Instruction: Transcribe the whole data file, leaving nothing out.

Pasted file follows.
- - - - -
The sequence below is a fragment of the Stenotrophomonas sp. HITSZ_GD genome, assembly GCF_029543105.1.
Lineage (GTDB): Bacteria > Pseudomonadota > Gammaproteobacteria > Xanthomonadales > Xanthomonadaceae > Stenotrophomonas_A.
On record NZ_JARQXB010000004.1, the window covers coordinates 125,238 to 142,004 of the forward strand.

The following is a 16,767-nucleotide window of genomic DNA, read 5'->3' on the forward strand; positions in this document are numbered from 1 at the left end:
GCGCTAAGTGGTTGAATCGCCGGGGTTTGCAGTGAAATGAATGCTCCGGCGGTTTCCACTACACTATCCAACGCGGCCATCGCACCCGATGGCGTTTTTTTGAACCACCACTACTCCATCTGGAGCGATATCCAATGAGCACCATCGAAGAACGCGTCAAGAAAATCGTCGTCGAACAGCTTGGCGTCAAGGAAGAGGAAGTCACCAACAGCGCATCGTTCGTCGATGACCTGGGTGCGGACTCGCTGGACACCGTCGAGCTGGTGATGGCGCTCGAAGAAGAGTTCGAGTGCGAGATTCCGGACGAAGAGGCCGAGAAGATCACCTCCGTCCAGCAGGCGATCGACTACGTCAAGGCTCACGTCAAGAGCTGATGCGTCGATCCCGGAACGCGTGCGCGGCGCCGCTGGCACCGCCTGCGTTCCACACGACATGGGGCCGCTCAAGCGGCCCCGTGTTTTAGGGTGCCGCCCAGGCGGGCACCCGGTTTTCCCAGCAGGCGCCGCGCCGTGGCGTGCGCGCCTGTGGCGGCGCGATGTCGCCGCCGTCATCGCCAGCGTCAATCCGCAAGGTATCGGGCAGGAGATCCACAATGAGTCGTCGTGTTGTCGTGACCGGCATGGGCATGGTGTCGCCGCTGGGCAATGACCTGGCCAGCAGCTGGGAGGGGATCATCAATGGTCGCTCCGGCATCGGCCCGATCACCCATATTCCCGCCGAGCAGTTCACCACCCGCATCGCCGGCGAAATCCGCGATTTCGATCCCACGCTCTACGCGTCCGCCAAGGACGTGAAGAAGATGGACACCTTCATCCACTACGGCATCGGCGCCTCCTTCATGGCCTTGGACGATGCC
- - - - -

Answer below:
The sequence below is a fragment of the Stenotrophomonas sp. HITSZ_GD genome, assembly GCF_029543105.1.
Lineage (GTDB): Bacteria > Pseudomonadota > Gammaproteobacteria > Xanthomonadales > Xanthomonadaceae > Stenotrophomonas_A.
On record NZ_JARQXB010000004.1, the window covers coordinates 125,238 to 142,004 of the forward strand.

The following is a 16,767-nucleotide window of genomic DNA, read 5'->3' on the forward strand; positions in this document are numbered from 1 at the left end:
GCGCTAAGTGGTTGAATCGCCGGGGTTTGCAGTGAAATGAATGCTCCGGCGGTTTCCACTACACTATCCAACGCGGCCATCGCACCCGATGGCGTTTTTTTGAACCACCACTACTCCATCTGGAGCGATATCCAATGAGCACCATCGAAGAACGCGTCAAGAAAATCGTCGTCGAACAGCTTGGCGTCAAGGAAGAGGAAGTCACCAACAGCGCATCGTTCGTCGATGACCTGGGTGCGGACTCGCTGGACACCGTCGAGCTGGTGATGGCGCTCGAAGAAGAGTTCGAGTGCGAGATTCCGGACGAAGAGGCCGAGAAGATCACCTCCGTCCAGCAGGCGATCGACTACGTCAAGGCTCACGTCAAGAGCTGATGCGTCGATCCCGGAACGCGTGCGCGGCGCCGCTGGCACCGCCTGCGTTCCACACGACATGGGGCCGCTCAAGCGGCCCCGTGTTTTAGGGTGCCGCCCAGGCGGGCACCCGGTTTTCCCAGCAGGCGCCGCGCCGTGGCGTGCGCGCCTGTGGCGGCGCGATGTCGCCGCCGTCATCGCCAGCGTCAATCCGCAAGGTATCGGGCAGGAGATCCACAATGAGTCGTCGTGTTGTCGTGACCGGCATGGGCATGGTGTCGCCGCTGGGCAATGACCTGGCCAGCAGCTGGGAGGGGATCATCAATGGTCGCTCCGGCATCGGCCCGATCACCCATATTCCCGCCGAGCAGTTCACCACCCGCATCGCCGGCGAAATCCGCGATTTCGATCCCACGCTCTACGCGTCCGCCAAGGACGTGAAGAAGATGGACACCTTCATCCACTACGGCATCGGCGCCTCCTTCATGGCCTTGGACGATGCC